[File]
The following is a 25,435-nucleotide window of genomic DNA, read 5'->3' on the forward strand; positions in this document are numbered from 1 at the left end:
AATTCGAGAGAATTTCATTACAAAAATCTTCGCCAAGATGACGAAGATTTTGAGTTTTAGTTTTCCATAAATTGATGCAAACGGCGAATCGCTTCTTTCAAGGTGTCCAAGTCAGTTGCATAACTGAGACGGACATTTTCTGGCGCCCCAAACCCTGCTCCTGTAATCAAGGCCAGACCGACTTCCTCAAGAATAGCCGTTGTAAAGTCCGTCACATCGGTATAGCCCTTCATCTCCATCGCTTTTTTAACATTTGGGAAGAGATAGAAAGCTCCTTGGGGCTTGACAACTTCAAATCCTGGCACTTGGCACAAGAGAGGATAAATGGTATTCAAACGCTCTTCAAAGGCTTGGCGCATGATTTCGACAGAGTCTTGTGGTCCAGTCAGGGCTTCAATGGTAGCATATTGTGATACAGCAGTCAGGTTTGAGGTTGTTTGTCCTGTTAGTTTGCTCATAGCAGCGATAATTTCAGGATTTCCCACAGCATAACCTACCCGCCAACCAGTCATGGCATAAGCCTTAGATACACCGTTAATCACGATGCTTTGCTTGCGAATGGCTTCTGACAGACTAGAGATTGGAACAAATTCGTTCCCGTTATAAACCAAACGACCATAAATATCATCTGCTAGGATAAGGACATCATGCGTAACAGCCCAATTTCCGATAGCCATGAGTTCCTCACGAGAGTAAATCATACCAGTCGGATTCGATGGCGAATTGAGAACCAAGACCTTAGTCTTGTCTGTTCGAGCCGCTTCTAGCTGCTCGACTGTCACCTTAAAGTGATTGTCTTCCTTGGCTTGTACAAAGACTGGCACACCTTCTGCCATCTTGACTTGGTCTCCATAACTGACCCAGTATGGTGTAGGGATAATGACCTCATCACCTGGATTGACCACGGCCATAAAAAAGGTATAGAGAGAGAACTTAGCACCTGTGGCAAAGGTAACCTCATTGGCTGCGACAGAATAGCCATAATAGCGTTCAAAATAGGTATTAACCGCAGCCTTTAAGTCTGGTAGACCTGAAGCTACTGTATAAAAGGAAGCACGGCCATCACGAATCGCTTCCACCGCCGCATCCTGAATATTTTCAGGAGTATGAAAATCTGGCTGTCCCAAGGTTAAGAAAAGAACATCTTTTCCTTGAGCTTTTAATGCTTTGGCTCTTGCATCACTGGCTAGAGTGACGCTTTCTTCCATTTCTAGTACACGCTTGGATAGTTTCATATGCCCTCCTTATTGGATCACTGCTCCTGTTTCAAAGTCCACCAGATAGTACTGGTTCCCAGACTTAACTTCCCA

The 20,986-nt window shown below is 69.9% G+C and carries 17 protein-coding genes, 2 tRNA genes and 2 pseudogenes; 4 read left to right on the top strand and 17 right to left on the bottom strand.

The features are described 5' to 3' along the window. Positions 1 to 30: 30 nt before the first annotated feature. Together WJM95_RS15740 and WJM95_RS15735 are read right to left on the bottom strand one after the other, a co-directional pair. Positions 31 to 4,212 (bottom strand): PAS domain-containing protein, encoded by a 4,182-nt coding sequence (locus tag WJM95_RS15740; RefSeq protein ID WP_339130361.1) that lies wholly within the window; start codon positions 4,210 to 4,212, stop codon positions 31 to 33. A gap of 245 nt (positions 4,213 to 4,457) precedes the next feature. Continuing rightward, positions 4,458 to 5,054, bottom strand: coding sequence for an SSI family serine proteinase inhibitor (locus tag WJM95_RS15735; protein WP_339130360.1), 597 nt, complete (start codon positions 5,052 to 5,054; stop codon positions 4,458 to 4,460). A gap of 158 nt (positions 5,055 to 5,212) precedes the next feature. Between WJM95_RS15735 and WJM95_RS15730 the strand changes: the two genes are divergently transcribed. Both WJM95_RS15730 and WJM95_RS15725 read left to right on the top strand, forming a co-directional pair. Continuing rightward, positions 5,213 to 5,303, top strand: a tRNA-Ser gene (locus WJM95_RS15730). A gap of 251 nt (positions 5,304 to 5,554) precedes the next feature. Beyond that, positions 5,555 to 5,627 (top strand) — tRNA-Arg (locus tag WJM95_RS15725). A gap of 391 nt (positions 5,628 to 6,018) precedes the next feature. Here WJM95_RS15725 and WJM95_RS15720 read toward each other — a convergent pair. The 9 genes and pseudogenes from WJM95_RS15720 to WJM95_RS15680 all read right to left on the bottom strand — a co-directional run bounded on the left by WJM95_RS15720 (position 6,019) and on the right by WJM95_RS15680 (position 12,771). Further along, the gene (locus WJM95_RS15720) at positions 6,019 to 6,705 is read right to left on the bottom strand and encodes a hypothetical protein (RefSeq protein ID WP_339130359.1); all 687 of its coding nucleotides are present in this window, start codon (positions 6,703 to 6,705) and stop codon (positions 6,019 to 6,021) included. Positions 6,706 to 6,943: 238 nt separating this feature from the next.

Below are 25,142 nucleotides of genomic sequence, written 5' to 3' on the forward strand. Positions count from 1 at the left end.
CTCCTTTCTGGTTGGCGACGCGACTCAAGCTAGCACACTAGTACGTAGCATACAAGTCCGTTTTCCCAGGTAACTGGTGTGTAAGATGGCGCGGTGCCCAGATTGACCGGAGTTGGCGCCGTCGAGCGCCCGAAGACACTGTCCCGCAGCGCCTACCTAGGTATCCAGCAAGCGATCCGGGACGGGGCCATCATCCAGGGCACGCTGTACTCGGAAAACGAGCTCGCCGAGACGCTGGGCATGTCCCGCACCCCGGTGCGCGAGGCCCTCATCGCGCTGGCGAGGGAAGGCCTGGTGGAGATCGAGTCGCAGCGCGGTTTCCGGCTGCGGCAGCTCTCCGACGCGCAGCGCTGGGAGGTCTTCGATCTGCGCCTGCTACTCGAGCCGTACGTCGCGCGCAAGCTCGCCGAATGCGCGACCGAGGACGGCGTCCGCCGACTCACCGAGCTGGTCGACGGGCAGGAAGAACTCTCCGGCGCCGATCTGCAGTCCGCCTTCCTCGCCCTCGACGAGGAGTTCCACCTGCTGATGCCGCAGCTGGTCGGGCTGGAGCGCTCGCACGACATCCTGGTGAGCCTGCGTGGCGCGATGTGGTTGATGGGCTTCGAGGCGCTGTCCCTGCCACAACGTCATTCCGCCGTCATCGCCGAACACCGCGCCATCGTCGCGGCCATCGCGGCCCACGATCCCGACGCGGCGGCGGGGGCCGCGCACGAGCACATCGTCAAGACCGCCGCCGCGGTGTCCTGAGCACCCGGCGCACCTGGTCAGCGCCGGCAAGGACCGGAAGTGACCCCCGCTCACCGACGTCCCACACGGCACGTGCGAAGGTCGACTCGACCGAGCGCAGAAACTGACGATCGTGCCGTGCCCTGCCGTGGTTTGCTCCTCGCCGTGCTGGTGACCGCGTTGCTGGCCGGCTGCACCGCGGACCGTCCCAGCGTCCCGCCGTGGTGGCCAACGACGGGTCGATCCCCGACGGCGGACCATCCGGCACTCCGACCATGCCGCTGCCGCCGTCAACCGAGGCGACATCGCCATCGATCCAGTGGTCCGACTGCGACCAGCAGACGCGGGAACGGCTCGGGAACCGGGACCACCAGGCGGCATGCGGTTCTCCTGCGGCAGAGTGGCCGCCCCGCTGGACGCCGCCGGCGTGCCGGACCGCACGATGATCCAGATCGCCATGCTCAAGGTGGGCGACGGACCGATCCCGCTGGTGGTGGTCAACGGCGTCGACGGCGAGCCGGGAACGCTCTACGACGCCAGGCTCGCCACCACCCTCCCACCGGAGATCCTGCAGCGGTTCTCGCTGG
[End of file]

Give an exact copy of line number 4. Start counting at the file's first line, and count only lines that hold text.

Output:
The features are described 5' to 3' along the window. Positions 1 to 30: 30 nt before the first annotated feature. Together WJM95_RS15740 and WJM95_RS15735 are read right to left on the bottom strand one after the other, a co-directional pair. Positions 31 to 4,212 (bottom strand): PAS domain-containing protein, encoded by a 4,182-nt coding sequence (locus tag WJM95_RS15740; RefSeq protein ID WP_339130361.1) that lies wholly within the window; start codon positions 4,210 to 4,212, stop codon positions 31 to 33. A gap of 245 nt (positions 4,213 to 4,457) precedes the next feature. Continuing rightward, positions 4,458 to 5,054, bottom strand: coding sequence for an SSI family serine proteinase inhibitor (locus tag WJM95_RS15735; protein WP_339130360.1), 597 nt, complete (start codon positions 5,052 to 5,054; stop codon positions 4,458 to 4,460). A gap of 158 nt (positions 5,055 to 5,212) precedes the next feature. Between WJM95_RS15735 and WJM95_RS15730 the strand changes: the two genes are divergently transcribed. Both WJM95_RS15730 and WJM95_RS15725 read left to right on the top strand, forming a co-directional pair. Continuing rightward, positions 5,213 to 5,303, top strand: a tRNA-Ser gene (locus WJM95_RS15730). A gap of 251 nt (positions 5,304 to 5,554) precedes the next feature. Beyond that, positions 5,555 to 5,627 (top strand) — tRNA-Arg (locus tag WJM95_RS15725). A gap of 391 nt (positions 5,628 to 6,018) precedes the next feature. Here WJM95_RS15725 and WJM95_RS15720 read toward each other — a convergent pair. The 9 genes and pseudogenes from WJM95_RS15720 to WJM95_RS15680 all read right to left on the bottom strand — a co-directional run bounded on the left by WJM95_RS15720 (position 6,019) and on the right by WJM95_RS15680 (position 12,771). Further along, the gene (locus WJM95_RS15720) at positions 6,019 to 6,705 is read right to left on the bottom strand and encodes a hypothetical protein (RefSeq protein ID WP_339130359.1); all 687 of its coding nucleotides are present in this window, start codon (positions 6,703 to 6,705) and stop codon (positions 6,019 to 6,021) included. Positions 6,706 to 6,943: 238 nt separating this feature from the next.